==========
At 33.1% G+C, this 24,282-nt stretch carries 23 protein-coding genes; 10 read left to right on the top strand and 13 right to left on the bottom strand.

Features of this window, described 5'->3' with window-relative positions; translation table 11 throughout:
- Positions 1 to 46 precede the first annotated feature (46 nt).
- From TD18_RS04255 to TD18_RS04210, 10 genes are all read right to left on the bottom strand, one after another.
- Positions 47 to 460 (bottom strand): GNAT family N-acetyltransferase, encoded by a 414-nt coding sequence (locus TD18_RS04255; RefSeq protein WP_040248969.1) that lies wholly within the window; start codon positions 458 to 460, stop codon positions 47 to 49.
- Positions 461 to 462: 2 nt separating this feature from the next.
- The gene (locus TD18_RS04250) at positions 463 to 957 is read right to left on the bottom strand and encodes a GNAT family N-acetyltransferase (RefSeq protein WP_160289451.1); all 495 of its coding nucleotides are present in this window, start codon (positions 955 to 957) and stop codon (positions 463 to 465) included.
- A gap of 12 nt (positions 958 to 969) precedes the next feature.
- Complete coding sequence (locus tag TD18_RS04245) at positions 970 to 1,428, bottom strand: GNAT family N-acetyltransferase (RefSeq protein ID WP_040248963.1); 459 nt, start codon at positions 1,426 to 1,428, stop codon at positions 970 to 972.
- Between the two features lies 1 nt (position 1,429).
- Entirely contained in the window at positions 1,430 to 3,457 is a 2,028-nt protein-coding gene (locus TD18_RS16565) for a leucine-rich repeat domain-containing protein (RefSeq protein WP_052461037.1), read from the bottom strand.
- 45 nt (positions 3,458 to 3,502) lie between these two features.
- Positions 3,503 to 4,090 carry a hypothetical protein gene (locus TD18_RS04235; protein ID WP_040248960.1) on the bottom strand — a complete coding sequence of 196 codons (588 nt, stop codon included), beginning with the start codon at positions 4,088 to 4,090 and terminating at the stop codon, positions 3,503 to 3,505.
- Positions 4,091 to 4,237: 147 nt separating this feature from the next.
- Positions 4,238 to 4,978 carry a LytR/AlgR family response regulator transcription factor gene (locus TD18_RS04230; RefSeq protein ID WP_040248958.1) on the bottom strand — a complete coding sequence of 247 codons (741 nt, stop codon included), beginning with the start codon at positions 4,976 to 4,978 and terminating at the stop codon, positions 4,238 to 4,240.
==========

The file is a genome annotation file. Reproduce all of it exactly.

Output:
At 33.1% G+C, this 24,282-nt stretch carries 23 protein-coding genes; 10 read left to right on the top strand and 13 right to left on the bottom strand.

Features of this window, described 5'->3' with window-relative positions; translation table 11 throughout:
- Positions 1 to 46 precede the first annotated feature (46 nt).
- From TD18_RS04255 to TD18_RS04210, 10 genes are all read right to left on the bottom strand, one after another.
- Positions 47 to 460 (bottom strand): GNAT family N-acetyltransferase, encoded by a 414-nt coding sequence (locus TD18_RS04255; RefSeq protein WP_040248969.1) that lies wholly within the window; start codon positions 458 to 460, stop codon positions 47 to 49.
- Positions 461 to 462: 2 nt separating this feature from the next.
- The gene (locus TD18_RS04250) at positions 463 to 957 is read right to left on the bottom strand and encodes a GNAT family N-acetyltransferase (RefSeq protein WP_160289451.1); all 495 of its coding nucleotides are present in this window, start codon (positions 955 to 957) and stop codon (positions 463 to 465) included.
- A gap of 12 nt (positions 958 to 969) precedes the next feature.
- Complete coding sequence (locus tag TD18_RS04245) at positions 970 to 1,428, bottom strand: GNAT family N-acetyltransferase (RefSeq protein ID WP_040248963.1); 459 nt, start codon at positions 1,426 to 1,428, stop codon at positions 970 to 972.
- Between the two features lies 1 nt (position 1,429).
- Entirely contained in the window at positions 1,430 to 3,457 is a 2,028-nt protein-coding gene (locus TD18_RS16565) for a leucine-rich repeat domain-containing protein (RefSeq protein WP_052461037.1), read from the bottom strand.
- 45 nt (positions 3,458 to 3,502) lie between these two features.
- Positions 3,503 to 4,090 carry a hypothetical protein gene (locus TD18_RS04235; protein ID WP_040248960.1) on the bottom strand — a complete coding sequence of 196 codons (588 nt, stop codon included), beginning with the start codon at positions 4,088 to 4,090 and terminating at the stop codon, positions 3,503 to 3,505.
- Positions 4,091 to 4,237: 147 nt separating this feature from the next.
- Positions 4,238 to 4,978 carry a LytR/AlgR family response regulator transcription factor gene (locus TD18_RS04230; RefSeq protein ID WP_040248958.1) on the bottom strand — a complete coding sequence of 247 codons (741 nt, stop codon included), beginning with the start codon at positions 4,976 to 4,978 and terminating at the stop codon, positions 4,238 to 4,240.